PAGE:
A proposed multimillion-dollar real estate deal emerged this week as part of a new city strategy to relieve some of Anchorage’s homelessness problems.
A Spenard hotel is on the municipality’s radar as the possible site of a transitional housing shelter. City officials are also considering purchasing Bean’s Cafe downtown and turning it into a daytime “engagement center” for people experiencing homelessness, a place where they could access services.
During a briefing earlier this week, Mayor Ethan Berkowitz’s chief of staff said Americas Best Value Inn & Suites in Spenard has 100 rooms that could accommodate unsheltered residents as well as provide office space for social service agency workers. The mayor’s chief of staff, Jason Bockenstedt, said the project’s purpose would be to provide what he called “bridge housing.”
Similar to transitional housing, bridge housing offers a temporary situation while tenants search for permanent homes and take steps to get their lives on track, often with the help of case managers.
The hotel, at 4360 Spenard Road near Lakeshore Drive, could house clients for up to two years, including 24/7 “programmatic assistance or services for self-sufficiency skills,” according to city code.
The municipality is also interested in the former Alaska Club building on Tudor Road just west of the Old Seward Highway. It wants to convert the former gym to a daytime engagement center and overnight shelter, said Bockenstedt. The building could shelter up to 125 people, said Chris Schutte, Anchorage’s economic and community development director.
The coronavirus emergency has shifted the city’s homeless shelter system, which used to involve cramped conditions at Brother Francis Shelter and Bean’s Cafe on East Third Avenue. To relieve overcrowding as the highly infectious virus spread, the city opened two sporting arenas as mass shelters to allow 6 feet of spacing between cots. The Ben Boeke Ice Arena has since closed as a homeless shelter while the adjacent Sullivan Arena continues to accommodate up to 377 people. But as Alaska’s short summer moves toward fall, pressure is mounting to find more permanent solutions for a portion of the city’s roughly 1,100 homeless residents.
“We cannot stay in the Sullivan Arena forever,” said Bockenstedt.
To help to address homelessness, the Berkowitz administration also hopes to buy the Best Western Golden Lion Inn in Midtown and turn it into a drug and alcohol treatment center with “step-down” housing, a transitional period in a patient’s recovery.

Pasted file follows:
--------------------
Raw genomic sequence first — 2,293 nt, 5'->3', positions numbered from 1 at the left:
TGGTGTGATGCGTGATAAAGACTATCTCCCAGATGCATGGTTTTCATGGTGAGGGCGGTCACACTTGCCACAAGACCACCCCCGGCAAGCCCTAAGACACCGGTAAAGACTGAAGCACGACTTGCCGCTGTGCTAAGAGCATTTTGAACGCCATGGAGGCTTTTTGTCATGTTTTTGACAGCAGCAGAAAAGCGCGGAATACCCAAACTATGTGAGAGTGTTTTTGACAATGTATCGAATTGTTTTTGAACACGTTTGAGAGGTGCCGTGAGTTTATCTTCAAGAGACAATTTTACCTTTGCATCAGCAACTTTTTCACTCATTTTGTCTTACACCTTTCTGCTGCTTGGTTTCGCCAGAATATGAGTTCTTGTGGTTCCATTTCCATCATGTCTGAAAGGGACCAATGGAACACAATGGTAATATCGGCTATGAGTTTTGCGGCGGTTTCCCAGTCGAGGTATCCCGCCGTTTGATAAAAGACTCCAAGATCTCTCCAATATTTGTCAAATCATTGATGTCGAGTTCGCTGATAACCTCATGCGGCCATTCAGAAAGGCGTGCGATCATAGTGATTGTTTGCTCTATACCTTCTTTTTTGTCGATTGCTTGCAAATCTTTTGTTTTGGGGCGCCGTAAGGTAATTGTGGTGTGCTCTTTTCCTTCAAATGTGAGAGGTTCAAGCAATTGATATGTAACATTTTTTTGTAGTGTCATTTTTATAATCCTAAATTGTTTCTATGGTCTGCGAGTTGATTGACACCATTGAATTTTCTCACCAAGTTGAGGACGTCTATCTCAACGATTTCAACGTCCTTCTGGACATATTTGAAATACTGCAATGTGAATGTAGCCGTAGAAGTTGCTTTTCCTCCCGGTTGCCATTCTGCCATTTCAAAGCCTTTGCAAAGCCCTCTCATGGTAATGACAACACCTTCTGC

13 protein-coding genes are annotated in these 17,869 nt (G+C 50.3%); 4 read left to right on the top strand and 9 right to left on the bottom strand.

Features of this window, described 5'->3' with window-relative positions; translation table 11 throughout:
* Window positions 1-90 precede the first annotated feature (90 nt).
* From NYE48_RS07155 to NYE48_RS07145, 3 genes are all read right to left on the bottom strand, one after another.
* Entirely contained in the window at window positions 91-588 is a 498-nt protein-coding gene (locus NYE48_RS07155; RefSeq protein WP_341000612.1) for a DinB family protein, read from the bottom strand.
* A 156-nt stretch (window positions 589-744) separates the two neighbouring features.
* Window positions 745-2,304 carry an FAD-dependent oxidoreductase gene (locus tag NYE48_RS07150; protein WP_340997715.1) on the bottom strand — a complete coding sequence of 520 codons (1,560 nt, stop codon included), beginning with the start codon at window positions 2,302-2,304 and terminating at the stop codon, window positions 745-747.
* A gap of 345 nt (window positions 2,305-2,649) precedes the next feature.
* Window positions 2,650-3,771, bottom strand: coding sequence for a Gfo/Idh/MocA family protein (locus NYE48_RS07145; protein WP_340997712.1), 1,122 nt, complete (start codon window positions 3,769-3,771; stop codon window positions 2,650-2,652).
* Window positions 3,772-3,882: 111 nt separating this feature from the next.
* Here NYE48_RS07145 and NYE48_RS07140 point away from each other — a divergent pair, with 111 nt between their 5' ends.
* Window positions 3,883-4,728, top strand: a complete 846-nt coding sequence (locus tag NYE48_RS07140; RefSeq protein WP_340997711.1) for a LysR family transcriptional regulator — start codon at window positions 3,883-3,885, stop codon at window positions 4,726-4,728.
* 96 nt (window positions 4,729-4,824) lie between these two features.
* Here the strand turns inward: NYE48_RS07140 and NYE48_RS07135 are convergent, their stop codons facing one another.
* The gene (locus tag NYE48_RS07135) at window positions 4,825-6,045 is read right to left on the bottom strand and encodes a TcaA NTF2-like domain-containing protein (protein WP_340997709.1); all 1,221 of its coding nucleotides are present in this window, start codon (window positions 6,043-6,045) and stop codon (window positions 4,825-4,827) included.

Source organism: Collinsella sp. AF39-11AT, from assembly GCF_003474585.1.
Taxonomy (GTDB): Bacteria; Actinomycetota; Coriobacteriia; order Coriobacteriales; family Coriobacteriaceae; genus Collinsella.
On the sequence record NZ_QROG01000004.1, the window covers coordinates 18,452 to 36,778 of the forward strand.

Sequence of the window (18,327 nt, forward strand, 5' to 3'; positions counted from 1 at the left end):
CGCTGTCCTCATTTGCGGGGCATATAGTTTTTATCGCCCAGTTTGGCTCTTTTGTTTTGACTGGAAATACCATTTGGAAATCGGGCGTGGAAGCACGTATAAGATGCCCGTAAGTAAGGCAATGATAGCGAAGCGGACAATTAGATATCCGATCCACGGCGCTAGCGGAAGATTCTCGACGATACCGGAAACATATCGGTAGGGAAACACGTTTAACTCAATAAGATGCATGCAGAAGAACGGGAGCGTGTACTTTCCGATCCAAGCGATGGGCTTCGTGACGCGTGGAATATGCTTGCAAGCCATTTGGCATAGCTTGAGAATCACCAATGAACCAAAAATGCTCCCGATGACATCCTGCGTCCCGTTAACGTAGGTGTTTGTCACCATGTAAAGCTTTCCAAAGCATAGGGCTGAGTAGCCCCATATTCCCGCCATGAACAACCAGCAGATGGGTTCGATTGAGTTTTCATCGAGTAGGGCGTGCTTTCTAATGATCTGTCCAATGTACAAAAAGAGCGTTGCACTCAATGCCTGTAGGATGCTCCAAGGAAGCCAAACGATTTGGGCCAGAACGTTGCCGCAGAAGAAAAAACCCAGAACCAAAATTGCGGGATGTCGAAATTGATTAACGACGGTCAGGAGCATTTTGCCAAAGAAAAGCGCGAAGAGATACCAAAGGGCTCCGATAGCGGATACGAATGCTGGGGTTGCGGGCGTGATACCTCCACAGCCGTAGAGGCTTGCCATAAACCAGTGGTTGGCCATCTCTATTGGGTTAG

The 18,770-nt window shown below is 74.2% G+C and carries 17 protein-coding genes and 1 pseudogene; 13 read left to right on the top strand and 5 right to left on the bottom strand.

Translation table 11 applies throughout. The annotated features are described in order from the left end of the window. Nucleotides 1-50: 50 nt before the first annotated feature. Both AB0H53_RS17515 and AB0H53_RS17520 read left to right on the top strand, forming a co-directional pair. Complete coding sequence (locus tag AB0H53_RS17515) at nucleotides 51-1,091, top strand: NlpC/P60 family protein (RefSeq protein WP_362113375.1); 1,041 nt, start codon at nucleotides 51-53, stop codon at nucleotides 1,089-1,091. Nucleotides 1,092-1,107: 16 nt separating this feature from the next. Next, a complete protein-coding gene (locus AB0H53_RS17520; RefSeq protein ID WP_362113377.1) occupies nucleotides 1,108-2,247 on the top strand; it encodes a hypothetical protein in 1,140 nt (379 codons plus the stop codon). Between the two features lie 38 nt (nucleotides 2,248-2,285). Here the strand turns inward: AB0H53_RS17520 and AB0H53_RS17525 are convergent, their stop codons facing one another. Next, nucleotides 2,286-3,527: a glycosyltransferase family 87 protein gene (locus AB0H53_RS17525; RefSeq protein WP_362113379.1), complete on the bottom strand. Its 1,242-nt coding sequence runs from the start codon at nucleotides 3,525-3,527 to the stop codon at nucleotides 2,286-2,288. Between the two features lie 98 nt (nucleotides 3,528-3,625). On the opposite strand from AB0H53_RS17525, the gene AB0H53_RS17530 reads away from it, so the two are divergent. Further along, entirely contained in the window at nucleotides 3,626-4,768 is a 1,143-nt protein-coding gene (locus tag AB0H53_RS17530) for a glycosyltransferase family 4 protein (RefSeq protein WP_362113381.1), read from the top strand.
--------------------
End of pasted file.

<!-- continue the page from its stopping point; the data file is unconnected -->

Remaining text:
The administration would need approval from the Anchorage Assembly to purchase and remodel the four buildings and is planning to request $22.5 million to do so. An ordinance laying out the proposal, AO 2020-66, is expected to be introduced to the Anchorage Assembly on Tuesday. The funding would come from the federal CARES Act. If the city acquires the buildings, some $300,000 in property taxes would be moved from tax rolls, according to an economic analysis of the ordinance.
Lisa Sauder, executive director of Bean’s Cafe, said her board has yet to decide if it wants to sell the building, which has served as a soup kitchen and shelter. Bean’s closed its operation on East Third Avenue in late March and moved it to the Sullivan and Ben Boeke arenas under a contract with the municipality. The nonprofit is getting a building appraisal at the city’s request, Sauder said.
Neighborhood pushback in some parts of town is likely as the city moves forward with the proposed building purchases.
“There are always those folks who want a solution to the problem but don’t necessarily want it in their neighborhood. And we’re certainly cognizant of that and want to go through this process in a public way. We want to have discussions with all the impacted communities and neighborhoods and figure out how to make this work,” said Bockenstedt.
The Midtown Community Council passed a resolution last fall endorsing the concept of a daytime engagement center. But the idea of turning a hotel into an addiction recovery center with step-down housing is already drawing intense scrutiny from homeowners in the Geneva Woods and Rogers Park neighborhoods.
“There has been no transparency about this whole thing. It came as a shock,” said John Finley, a Geneva Woods resident. “I have lost sleep.”
Finley said he worries about the safety of his son and others. He also thinks property values in his neighborhood will drop if the project goes forward.
Linda Chase, vice president of the Rogers Park Community Council, said Anchorage needs more alcohol and drug treatment options. But she doesn’t approve of the way the administration is handling a process that could have wide-ranging implications for her community. There should have been more community outreach upfront, she said.
“This administration likes to just lay things on the community before there has been much input or discussion,” said Chase.
Bockenstedt said the city is following the standard public process. It involves due diligence, formulating a proposal, putting an ordinance before the Assembly, multiples cycles of work sessions, public hearings and more before any final decisions are made. More details about the proposal should be available within the next few days.
“We are not trying to blindside anyone,” he said.
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